Aglianico from Irpinia


This week I had the good fortune to host a Masterclass on wines from Irpinia and their 4 denominations – Fiano d’Avellino DOCG, Greco di Tufo DOCG, Taurasi DOCG, and Irpinia Aglianico DOC. I love Aglianico and it was a great time to explore the variety and the regions where it grows. Aglianico generally is grown in Campania and Basilicata in Italy. When I first heard about Irpinia, it was in the context of the terrible earthquake in November of 1980 that left thousands dead and injured and almost 250,000 people homeless.


In the 1990s I worked in the Associated Press office in Milan. They had this picture above on the wall and this haunting image stayed with me for years. That level of destruction is hard to come back from. But the people from this area did come back from it. The next time I really thought about Irpinia as a region was 2014 when they created their own circle at Vinitaly and had their own pavilion. Vinitaly is so huge and the pavilion’s so large that I realized this must be a wine area to get to know. Of course I knew of Taurasi for many years but I didn’t associate it with Irpinia, oddly enough.

con Illaria Petitto - Donnachiara at VinoVip Cortina

A few years earlier I had met Ilaria Petito from Donnachiara. At first I didn’t focus on the fact that she was located in Irpinia, until I went to visit her in the Irpinia Pavilion. Irpinia doesn’t have big cities such as Naples or Salerno or Caserta but it is said to resemble Tuscany in an earlier phase with beautiful small villages, art, wonderful restaurants and great wines. Irpinia is around the town of Avellino. It had three D.O.C.G. wines: Taurasi, Fiano di Avellino and Greco di Tufo as well as Irpinia Doc. There is a Consorzio called Consorzio Tutela Vini d’Irpinia.  Still it seemed to me to be less well known than it should be.


Aglianico has great acidity and sexy, smoky notes. The ones from Irpinia are from vineyards at elevation because Irpinia is in the foothills of the Apennine Mountains. Irpinia has a continental climate rather than a Mediterranean one. There is considerable thermal excursion and this allows the grapes to reach phenolic ripeness. The soils are a mix of volcanic ash, sand, clay and limestone with fossil materials  and generally good drainage.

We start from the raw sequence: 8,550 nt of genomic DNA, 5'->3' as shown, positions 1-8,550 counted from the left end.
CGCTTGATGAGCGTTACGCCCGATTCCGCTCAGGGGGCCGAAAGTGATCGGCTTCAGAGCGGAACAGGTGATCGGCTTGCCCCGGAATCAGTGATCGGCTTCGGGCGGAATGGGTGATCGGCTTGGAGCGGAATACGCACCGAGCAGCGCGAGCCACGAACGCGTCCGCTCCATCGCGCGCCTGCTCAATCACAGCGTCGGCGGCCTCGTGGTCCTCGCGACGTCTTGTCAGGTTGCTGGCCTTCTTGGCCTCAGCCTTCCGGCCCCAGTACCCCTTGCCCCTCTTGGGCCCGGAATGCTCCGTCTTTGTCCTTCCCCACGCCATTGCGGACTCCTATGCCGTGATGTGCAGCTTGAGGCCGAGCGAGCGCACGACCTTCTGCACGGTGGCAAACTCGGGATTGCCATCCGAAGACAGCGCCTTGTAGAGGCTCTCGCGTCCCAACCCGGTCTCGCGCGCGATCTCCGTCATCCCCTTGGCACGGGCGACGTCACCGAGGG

The wines can be made into Irpinia Rosso, still, sparkling, novello, liquoroso and passito versions. Campi Taurasini is another appellation here where Aglianico must be 85% of the blend.

Wines from Irpinia tend to come from these areas: Taurasi, Bonito, Castelfranci, Castelvetere sul Calore, Fontanarosa, Lapio, 3 Luogosano, Mirabella Eclano, Montefalcione, Montemarano, Montemiletto, Paternopoli, Pietradefusi, Sant’Angelo all’Esca, San Mango sul Calore, Torre le Nocelle, Venticano, Gesualdo, Villamaina, Torella dei Lombardi, Grottaminarda, Melito Irpino, Nusco,  and Chiusano San Domenico.

To really understand Irpinian wines, one should consult Luciano Pignataro’s guide. It’s a great resource but may only be available in Italian. As I was thinking about these wines I realized that the very big producers from Campania such as Feudi di San Gregorio are located in Irpinia. They are located in the village of Sorbo Serpico. The winery was founded in  1986 and this is their  super modern winery today.


I’ve had their Rubrato which is 100% Aglianico from Irpinia made in stainless steel and then aged six months in the bottle. I found that some of the producers whose wines I tried use oak while others do not. Rubrato was very fruit forward with berry flavors which I loved.


My friend Ilaria at Donnachiara, makes a wonderful wine with the Irpinia label but since we sometimes work together, I am not going to write about it but will link to Lauren Walsh’s recent piece on the Swirling Dervish.

This recent visit I met 10 amazing producers from the area that I did not know before. I will be writing about each one separately in the coming days. Irpinia is a really exciting region. Join me in discovering all it has to offer this month and this year.

Aglianico from Irpinia seems to me to be more fruit forward and perhaps more approachable at a younger age than some of the Taurasi labeled wines I have had. It also has a nice price point between $15-$25. I think it’s a great way to get to know Aglianico.

If you are going to the Tre Bicchieri event tomorrow in NYC, I am sure we can find some great producers to try. See you then.


  1. Glad you focused on Irpinia Susannah. Being an Aglianico and southern Italian wine novice, I researched Aglianico and questions came up- you’ve answered them here. Thanks for sharing your Italian wine knowledge in another great article. Now I’m intrigued to try Aglianico from Irpinia!

  2. After meeting Ilaria and having the chance to sample her wines, and now reading your post, Irpinia is a place I want to visit. I love that it is so close to cities we know well, yet remains relatively undiscovered. Thanks for the intro! And thanks also for the link back to my earlier post.

  3. I keep reading this reference to ‘Barolo of the South’ but no one really seems to agree with it, or just passes the phrase lightly. What’s the backstory on that?

    Great post – you’ve been blessed!

    • Jill-
      Funny. I think it’s a way of saying that Aglianico is a noble grape like Nebbiolo and Sangiovese. Probably it isn’t meant to be taken literally. Thanks for stopping by at Avvinare, Susannah

    • Wendy-
      It was frustrating but I rewrote it and thought more about the lovely area so all good. Thanks for stopping by at Avvinare, Susannah

  4. Susannah, Thank you for rewriting your post. I know I learned a lot! And, now, I can’t wait to track down some of the bottles you mention. Cheers for Irpinia.

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